A relatively quiet city, Islamabad consists of mainly Federal Government offices, Parliament House, the official residences of the President and Prime Minister along with the Diplomatic Enclave, an area next to the Parliament House dedicated to foreign embassies and missions appointed in Pakistan; it serves as a base camp for people from the south and coastal areas visiting the valleys and northern areas like Gilgit Hunza Skardu and chitral located in the Himalayas mountains. Peaceful noise-free atmosphere with lot of greenery and nice surrounding scenery.
The Karakoram Highway runs between Western China and Pakistan and is one of the few routes that cross the Himalayas. Following the KKH is considered one of the classic journeys of the travel world, it is also the highest international road in the world. Historically this was an old caravan trail the Chinese and Pakistani governments have built a highway.
Abbottabad is north of Islamabad on the Karakoram Highway and is considered one of the most beautiful cities in Pakistan. Havelian is a town in the Hazara region 12 km from Abbottabad on the Silk route lying at the foothills of the Himalayas.
The town is the hub of Hazara culture and traditions and an initial point of Karakorum Highway where a wonder of world begins. Visit the ancient stone Havelies, centuries old Khanqah Mehbobabad monastery, watermills, shrines, and the north-bound last railway station established in 1880s by the British Indian railways, preserved as such, where foot stones of platform narrate the tales of old Viceroys, Generals, dignitaries and eminent writers such as Rudyard Kipling.
Rawalpindi is a bustling town strategically located between the Punjab and Azad Kashmir. It has strong colonial influence and possesses a large military cantonment with the headquarers of the Pakistan Army.
The Kagham Valley is among the most beautiful valleys of the world. It has mountains, dales, lakes, water-falls, streams and glaciers in unspoiled paradise. Shogran is the most beautiful place in the valley.
9 km from Naran is Lake Saif ul Malook, a beautiful and enchanting lake with crystal clear water. The lake is named because Prince Saif ul Malook supposedly drowned here together with his beloved fairy princess by her jealous demon lover. The access to the lake is by jeep, horses and walking tracks from Naran.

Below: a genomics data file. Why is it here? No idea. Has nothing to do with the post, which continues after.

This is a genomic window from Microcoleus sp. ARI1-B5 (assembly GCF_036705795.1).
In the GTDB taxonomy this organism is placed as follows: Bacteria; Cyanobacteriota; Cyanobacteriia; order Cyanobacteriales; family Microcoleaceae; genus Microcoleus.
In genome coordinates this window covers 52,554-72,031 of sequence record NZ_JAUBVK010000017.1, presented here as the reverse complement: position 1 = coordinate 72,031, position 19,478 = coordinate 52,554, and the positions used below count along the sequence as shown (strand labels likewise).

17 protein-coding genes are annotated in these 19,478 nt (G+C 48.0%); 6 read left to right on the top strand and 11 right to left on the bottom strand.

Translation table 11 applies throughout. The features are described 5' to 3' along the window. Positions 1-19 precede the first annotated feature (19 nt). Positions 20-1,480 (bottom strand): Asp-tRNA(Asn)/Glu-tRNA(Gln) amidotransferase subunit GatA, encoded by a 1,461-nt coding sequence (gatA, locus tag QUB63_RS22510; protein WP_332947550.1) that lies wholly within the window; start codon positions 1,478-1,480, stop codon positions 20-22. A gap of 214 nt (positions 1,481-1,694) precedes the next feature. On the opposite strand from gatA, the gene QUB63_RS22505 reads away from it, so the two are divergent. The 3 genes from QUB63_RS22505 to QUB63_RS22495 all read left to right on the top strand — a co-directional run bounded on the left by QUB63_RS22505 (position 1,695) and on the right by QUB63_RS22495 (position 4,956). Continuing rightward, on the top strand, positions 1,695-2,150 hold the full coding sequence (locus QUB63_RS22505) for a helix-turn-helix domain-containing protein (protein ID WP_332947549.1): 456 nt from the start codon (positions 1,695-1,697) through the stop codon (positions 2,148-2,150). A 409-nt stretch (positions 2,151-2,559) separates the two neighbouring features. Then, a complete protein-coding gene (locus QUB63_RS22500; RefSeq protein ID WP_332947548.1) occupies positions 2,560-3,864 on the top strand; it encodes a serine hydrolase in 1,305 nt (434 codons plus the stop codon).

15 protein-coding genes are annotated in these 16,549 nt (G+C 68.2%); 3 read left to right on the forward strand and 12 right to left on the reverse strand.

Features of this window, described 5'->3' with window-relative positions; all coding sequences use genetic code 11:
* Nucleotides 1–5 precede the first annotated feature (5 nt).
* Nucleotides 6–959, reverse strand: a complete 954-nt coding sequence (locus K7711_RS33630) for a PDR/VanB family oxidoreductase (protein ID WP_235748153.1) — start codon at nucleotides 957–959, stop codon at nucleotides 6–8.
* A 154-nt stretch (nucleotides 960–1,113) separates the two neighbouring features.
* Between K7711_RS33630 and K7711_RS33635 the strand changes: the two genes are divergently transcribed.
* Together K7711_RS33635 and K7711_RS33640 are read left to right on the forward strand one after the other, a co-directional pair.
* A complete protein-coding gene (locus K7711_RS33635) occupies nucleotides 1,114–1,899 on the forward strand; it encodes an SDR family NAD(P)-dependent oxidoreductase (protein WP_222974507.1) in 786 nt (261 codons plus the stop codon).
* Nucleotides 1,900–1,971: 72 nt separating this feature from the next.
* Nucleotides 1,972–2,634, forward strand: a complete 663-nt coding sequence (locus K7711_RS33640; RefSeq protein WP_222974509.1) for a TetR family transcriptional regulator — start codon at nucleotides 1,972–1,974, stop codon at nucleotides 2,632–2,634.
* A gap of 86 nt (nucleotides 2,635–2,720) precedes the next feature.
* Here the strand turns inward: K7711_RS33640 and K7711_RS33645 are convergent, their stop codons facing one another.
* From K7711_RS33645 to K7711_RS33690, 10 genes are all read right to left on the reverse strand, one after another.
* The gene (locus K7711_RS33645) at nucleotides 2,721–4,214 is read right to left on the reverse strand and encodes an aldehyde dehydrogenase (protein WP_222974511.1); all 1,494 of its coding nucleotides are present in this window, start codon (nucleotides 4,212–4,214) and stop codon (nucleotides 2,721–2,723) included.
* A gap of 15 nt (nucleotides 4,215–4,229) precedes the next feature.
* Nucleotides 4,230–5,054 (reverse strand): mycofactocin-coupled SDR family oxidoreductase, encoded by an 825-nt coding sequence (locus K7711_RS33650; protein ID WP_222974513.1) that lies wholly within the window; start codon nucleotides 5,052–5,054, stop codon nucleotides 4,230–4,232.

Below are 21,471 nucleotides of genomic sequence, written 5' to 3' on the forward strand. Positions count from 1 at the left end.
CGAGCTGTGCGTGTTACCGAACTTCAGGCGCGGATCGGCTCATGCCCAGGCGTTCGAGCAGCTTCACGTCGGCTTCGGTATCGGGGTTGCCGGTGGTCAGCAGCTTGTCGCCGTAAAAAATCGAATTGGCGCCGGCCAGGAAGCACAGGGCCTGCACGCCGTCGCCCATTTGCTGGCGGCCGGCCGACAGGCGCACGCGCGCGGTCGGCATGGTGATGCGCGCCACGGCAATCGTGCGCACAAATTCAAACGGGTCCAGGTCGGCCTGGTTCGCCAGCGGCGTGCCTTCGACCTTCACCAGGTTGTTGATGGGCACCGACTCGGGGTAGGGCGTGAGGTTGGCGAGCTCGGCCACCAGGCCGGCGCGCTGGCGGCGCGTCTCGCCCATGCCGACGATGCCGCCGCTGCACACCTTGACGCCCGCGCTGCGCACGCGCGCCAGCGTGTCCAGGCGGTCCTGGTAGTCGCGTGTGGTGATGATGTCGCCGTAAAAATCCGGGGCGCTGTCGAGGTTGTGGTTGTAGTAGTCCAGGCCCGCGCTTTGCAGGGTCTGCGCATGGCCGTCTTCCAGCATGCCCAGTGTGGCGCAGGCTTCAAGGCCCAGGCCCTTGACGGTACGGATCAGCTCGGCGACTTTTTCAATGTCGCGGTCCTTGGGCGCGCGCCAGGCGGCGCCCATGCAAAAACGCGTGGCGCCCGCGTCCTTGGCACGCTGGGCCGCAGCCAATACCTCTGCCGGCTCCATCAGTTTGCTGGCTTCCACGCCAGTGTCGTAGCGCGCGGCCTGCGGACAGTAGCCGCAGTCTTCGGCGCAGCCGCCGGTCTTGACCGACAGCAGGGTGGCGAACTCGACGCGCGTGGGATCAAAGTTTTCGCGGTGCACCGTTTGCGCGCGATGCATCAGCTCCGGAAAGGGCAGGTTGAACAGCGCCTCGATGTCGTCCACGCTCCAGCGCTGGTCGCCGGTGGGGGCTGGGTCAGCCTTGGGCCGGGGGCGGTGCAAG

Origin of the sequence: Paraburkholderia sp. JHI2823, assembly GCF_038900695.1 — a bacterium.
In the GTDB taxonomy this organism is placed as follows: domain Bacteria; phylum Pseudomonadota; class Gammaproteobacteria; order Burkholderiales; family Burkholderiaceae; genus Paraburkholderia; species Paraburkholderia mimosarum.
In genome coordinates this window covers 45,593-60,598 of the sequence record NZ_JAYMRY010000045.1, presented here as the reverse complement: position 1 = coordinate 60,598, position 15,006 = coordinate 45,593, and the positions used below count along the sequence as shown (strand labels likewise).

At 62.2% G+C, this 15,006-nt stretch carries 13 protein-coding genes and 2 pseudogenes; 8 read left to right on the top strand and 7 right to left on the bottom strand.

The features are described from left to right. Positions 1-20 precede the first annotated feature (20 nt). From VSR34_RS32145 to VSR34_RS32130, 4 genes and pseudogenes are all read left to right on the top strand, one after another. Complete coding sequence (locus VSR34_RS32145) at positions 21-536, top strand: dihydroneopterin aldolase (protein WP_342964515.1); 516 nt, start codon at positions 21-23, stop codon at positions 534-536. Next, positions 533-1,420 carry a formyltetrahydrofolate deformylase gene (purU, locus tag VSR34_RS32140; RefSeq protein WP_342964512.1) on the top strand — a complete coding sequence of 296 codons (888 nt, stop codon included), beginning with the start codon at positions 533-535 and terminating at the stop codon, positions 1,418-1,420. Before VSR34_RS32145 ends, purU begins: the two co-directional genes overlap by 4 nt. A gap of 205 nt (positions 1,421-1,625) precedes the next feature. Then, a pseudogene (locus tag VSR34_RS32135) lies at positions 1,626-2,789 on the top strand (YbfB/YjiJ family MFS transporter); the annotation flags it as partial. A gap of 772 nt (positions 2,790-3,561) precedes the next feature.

The Swat Valley is located close to the Afghanistan-Pakistan border and has high mountains, green meadows, clear lakes and plenty of natural beauty. Malam Jabba is a Hill Station in the Karakorm Mountain range and is known as the "Switzerland of the Region". It is home to the largest ski resort in Pakistan. Miandam is a small summer resort 56 km from Saidu Sharif. The road passes small villages stacked up the hillside, the roofs of one row of houses forming the street for the row of houses above. By the time you reach the small town of Madyan, 60 km from Mingora, the mountains have closed in and the valley is almost snug.
The picturesque Bashigram Valley near Madyan is inhabited by simple and hospitable folk. Trek to hidden lakes such as Lake Spin Khwar and Lake Daral situated at the northeast of Sidgai Lake. The trail to Daral runs over sky touching heights of the mountains and provides spectacular sights and panoramas of beauty.
Mangla is a small, beautiful and modern town 110 km from Islamabad where there is the world's third largest earth-filled dam on the river Jehlum. From an old Gakkhar Fort there is a panoramic view of the Mangla lake. Cross Mangla Lake by boat to Ramkot Fort located opposite the town of Mirpur.
Balochistan is the largest and most remote province, its lack of infrastructure can make for rough traveling. Quetta is an excellent base for exploring the province and can rightly be called the "Fruit Basket" of Pakistan. All varieties of fruit are grown here, along with almonds, pistachios and saffron. The inhabitants of the province include many different tribes and are known to be hospitable to visitors.
Hazarganji literally means "Of a Thousand Treasures". In the folds of these mountains, legend has it, that, there are over a thousand treasures buried, reminders of the passage of great armies down the corridors of history. Visit the former bungalow of Field Marshal Montgomery in the Command and Staff College Museum.
Gilgit-Balistan is one of the major hubs for all mountaineering expeditions to the peaks of Karakoram and the Himalayas. Gilgit is the largest town along the Karakoram Highway before entering China. Karimabad is supposedly the setting for the James Hilton's book Shangri-La, and the valley lives up to its reputation. The valley is abundant in roses, lilies, pansies, willow, cherry blossom and fir trees, along with all manner of fruit and almond trees.